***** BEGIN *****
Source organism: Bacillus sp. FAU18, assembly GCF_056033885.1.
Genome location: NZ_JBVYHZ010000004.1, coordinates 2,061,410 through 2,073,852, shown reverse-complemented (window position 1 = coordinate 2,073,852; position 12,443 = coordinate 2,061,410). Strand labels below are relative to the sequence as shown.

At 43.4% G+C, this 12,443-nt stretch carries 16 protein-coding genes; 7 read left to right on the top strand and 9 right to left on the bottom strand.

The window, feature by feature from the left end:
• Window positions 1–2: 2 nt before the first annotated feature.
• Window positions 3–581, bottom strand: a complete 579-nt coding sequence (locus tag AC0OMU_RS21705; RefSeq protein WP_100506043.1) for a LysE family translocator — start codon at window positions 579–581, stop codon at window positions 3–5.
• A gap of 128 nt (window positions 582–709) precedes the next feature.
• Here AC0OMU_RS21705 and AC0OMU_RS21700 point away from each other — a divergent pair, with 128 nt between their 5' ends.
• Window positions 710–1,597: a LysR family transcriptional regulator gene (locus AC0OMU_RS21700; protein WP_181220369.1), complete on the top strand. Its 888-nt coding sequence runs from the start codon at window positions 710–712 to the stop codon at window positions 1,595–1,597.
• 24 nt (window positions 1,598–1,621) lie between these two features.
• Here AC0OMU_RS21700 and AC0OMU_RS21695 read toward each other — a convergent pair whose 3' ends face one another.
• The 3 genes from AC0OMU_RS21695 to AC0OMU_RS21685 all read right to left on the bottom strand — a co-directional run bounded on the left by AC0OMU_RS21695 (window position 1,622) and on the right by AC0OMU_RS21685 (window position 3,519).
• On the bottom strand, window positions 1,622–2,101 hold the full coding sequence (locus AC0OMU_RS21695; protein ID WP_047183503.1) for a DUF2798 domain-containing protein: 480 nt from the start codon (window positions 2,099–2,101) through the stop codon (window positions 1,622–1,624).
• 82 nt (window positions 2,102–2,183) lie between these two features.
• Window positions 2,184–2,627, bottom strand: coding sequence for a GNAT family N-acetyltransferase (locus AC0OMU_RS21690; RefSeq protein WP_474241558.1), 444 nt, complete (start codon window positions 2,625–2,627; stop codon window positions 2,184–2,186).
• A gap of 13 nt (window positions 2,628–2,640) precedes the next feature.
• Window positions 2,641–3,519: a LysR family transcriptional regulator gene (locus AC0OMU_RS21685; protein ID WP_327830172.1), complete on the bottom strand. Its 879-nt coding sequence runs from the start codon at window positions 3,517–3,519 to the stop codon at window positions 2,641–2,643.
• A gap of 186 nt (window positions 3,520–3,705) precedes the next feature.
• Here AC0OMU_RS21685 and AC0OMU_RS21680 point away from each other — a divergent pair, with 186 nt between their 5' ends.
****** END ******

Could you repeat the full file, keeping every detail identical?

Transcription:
Source organism: Bacillus sp. FAU18, assembly GCF_056033885.1.
Genome location: NZ_JBVYHZ010000004.1, coordinates 2,061,410 through 2,073,852, shown reverse-complemented (window position 1 = coordinate 2,073,852; position 12,443 = coordinate 2,061,410). Strand labels below are relative to the sequence as shown.

At 43.4% G+C, this 12,443-nt stretch carries 16 protein-coding genes; 7 read left to right on the top strand and 9 right to left on the bottom strand.

The window, feature by feature from the left end:
• Window positions 1–2: 2 nt before the first annotated feature.
• Window positions 3–581, bottom strand: a complete 579-nt coding sequence (locus tag AC0OMU_RS21705; RefSeq protein WP_100506043.1) for a LysE family translocator — start codon at window positions 579–581, stop codon at window positions 3–5.
• A gap of 128 nt (window positions 582–709) precedes the next feature.
• Here AC0OMU_RS21705 and AC0OMU_RS21700 point away from each other — a divergent pair, with 128 nt between their 5' ends.
• Window positions 710–1,597: a LysR family transcriptional regulator gene (locus AC0OMU_RS21700; protein WP_181220369.1), complete on the top strand. Its 888-nt coding sequence runs from the start codon at window positions 710–712 to the stop codon at window positions 1,595–1,597.
• 24 nt (window positions 1,598–1,621) lie between these two features.
• Here AC0OMU_RS21700 and AC0OMU_RS21695 read toward each other — a convergent pair whose 3' ends face one another.
• The 3 genes from AC0OMU_RS21695 to AC0OMU_RS21685 all read right to left on the bottom strand — a co-directional run bounded on the left by AC0OMU_RS21695 (window position 1,622) and on the right by AC0OMU_RS21685 (window position 3,519).
• On the bottom strand, window positions 1,622–2,101 hold the full coding sequence (locus AC0OMU_RS21695; protein ID WP_047183503.1) for a DUF2798 domain-containing protein: 480 nt from the start codon (window positions 2,099–2,101) through the stop codon (window positions 1,622–1,624).
• 82 nt (window positions 2,102–2,183) lie between these two features.
• Window positions 2,184–2,627, bottom strand: coding sequence for a GNAT family N-acetyltransferase (locus AC0OMU_RS21690; RefSeq protein WP_474241558.1), 444 nt, complete (start codon window positions 2,625–2,627; stop codon window positions 2,184–2,186).
• A gap of 13 nt (window positions 2,628–2,640) precedes the next feature.
• Window positions 2,641–3,519: a LysR family transcriptional regulator gene (locus AC0OMU_RS21685; protein ID WP_327830172.1), complete on the bottom strand. Its 879-nt coding sequence runs from the start codon at window positions 3,517–3,519 to the stop codon at window positions 2,641–2,643.
• A gap of 186 nt (window positions 3,520–3,705) precedes the next feature.
• Here AC0OMU_RS21685 and AC0OMU_RS21680 point away from each other — a divergent pair, with 186 nt between their 5' ends.